Defense and entertainment collaboration, a topic pioneered by the institute through its leadership of the NRC study entitled Modeling and Simulation Linking Entertainment and Defense, is a large part of the institutes research agenda. Michael Capps describes, for the first public time ever, the MOVES Institute War Game Laboratory, a videogame research and production facility. That laboratory has an R&D team of some twenty artists, level designers, game programmers and researchers, a facility and capability not duplicated at any other university or government laboratory. Members of the R&D team have recently come from such videogame production firms as Electronic Arts, Goldtree, Emergent Design, Sony, Daylight Productions, Kalisto, Homeland Federation, and John Mason Associates.
John Hiles and Brian Osborn take up the topic of interactive, computer-generated stories and show off, for the first time in a public presentation, the working Hiles-Osborn Story Engine (HOSE). The HOSE is capable of maintaining computer and interactive characters within the bounds of a defined story. The HOSE is capable of allowing emergent story as well. No other story engine has achieved the level of sophistication to be shown at this event.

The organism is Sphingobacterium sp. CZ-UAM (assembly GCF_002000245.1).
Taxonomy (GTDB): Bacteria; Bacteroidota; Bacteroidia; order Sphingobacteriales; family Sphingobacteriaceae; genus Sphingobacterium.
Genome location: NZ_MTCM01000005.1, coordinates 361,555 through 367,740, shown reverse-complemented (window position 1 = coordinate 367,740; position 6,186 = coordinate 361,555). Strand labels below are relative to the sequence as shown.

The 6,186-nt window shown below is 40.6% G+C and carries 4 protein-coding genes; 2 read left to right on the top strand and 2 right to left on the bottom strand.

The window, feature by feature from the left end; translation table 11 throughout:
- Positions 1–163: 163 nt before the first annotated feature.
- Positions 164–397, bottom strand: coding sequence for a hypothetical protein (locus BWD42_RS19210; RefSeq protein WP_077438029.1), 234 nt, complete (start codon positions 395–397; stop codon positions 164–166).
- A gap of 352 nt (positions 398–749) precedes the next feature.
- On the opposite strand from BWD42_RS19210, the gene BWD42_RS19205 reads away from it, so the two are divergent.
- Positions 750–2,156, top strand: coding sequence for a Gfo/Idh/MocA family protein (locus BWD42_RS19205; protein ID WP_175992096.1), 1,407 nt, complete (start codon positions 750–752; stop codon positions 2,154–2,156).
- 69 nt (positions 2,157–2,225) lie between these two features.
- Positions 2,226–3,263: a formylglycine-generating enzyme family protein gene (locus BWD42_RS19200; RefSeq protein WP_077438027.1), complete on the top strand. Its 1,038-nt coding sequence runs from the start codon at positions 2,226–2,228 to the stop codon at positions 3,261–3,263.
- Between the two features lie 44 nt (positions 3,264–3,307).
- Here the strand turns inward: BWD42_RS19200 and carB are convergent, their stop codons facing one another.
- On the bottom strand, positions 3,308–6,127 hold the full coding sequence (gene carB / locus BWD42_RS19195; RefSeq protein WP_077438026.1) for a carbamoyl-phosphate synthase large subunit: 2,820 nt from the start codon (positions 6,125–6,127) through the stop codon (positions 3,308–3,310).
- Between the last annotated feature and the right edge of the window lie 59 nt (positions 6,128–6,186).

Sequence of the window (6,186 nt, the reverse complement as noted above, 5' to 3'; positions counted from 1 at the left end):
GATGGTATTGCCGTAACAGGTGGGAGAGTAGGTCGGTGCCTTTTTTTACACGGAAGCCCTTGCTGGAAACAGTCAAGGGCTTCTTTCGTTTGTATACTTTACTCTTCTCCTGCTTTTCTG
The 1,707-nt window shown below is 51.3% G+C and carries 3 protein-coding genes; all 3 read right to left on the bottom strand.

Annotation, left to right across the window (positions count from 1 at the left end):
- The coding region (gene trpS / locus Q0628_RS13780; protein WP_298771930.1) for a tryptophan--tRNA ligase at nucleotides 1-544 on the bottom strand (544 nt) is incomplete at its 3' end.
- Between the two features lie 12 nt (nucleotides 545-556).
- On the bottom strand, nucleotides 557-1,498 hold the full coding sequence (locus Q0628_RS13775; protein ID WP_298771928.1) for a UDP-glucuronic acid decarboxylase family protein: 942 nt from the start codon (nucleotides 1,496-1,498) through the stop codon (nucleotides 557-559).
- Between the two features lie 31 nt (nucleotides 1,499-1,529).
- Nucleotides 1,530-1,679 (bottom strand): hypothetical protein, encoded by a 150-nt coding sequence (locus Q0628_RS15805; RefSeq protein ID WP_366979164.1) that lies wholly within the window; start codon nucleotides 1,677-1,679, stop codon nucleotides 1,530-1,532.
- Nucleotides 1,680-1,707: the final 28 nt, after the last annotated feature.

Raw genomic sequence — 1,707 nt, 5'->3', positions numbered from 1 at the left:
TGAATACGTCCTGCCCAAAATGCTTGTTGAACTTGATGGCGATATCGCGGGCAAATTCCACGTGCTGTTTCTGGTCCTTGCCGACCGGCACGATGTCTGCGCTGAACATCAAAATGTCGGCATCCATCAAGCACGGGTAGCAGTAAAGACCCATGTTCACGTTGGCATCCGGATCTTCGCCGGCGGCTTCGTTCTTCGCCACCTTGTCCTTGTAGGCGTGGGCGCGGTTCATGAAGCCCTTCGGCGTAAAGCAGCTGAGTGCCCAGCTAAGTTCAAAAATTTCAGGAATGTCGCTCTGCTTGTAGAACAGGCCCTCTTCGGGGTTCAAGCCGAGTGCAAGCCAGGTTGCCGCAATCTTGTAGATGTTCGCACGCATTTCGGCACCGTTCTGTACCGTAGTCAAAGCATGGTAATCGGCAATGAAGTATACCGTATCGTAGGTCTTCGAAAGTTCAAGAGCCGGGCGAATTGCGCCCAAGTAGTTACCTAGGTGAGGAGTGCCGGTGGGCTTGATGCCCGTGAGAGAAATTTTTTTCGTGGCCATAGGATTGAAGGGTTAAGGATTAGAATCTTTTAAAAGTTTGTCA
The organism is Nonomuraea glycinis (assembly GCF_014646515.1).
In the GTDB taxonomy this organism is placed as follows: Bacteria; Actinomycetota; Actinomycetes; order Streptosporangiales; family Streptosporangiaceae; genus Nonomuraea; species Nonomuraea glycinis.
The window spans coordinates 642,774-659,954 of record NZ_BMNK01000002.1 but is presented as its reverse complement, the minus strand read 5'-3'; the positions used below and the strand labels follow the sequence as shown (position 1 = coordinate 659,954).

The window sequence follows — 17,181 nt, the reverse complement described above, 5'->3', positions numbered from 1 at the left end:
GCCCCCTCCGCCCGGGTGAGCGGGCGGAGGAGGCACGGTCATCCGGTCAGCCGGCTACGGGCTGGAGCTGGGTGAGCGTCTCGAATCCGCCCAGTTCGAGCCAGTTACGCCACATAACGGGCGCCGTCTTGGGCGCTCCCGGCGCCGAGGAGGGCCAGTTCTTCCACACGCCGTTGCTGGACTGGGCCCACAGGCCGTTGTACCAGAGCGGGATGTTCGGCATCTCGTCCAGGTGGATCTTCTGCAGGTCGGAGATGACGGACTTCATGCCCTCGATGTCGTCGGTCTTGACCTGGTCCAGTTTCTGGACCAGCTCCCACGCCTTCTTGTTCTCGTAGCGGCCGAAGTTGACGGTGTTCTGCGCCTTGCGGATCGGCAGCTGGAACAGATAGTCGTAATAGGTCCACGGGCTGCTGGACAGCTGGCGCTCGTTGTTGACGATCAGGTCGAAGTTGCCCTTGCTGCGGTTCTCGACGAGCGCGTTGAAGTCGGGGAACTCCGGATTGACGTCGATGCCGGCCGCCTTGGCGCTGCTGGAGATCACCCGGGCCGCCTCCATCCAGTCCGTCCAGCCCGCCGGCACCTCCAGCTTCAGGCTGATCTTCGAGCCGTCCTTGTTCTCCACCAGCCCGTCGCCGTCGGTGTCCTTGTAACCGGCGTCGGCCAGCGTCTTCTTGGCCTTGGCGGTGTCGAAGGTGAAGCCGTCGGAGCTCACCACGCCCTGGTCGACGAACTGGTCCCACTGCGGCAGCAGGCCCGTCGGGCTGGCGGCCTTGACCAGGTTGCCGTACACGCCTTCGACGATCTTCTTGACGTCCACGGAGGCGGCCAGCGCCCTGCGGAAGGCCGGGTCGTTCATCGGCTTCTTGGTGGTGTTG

Defense and entertainment collaboration wraps up with a presentation by Russ Shilling on net-VE sound design lessons learned from the entertainment industry, and a presentation by Michael van Putte on the institutes SimSecurity, game-based learning virtual laboratory.
Institute-affiliated invited speakers include VADM Richard Mayo, USN The future of Naval modeling and simulation, Dennis McBride When humans and machines take IQ test together how modeling and simulation fundamentally change(s) society, and George Solhan and Dylan Schmorrow From technical to tactical the ONR Virtual Technologies and Environments (VIRTE) program.
All presentations for the open house are in the NPS Mechanical Engineering Auditorium. Additional details on registration and travel arrangements for the event can be found on the web at the following location:
About The MOVES Institute
The mission of The MOVES Institute is to be the world-class institute for research, application and education in the grand challenges of modeling, virtual environments and simulation. Institute research scope includes 3D visual simulation, networked virtual environments, computer-generated autonomy, human-computer interaction, technologies for immersion, defense and entertainment collaboration, and evolving operational modeling.
The institute operates both independently and in collaboration with the various Navy and Defense centers to: carry out basic and applied research; analyze modeling, virtual environments and simulation programs; create advanced prototypes; and develop technologies and applications for the defense community. Headquartered on the Naval Postgraduate School campus in Monterey, Calif., the institute is located on the Web at http://movesinstitute.org.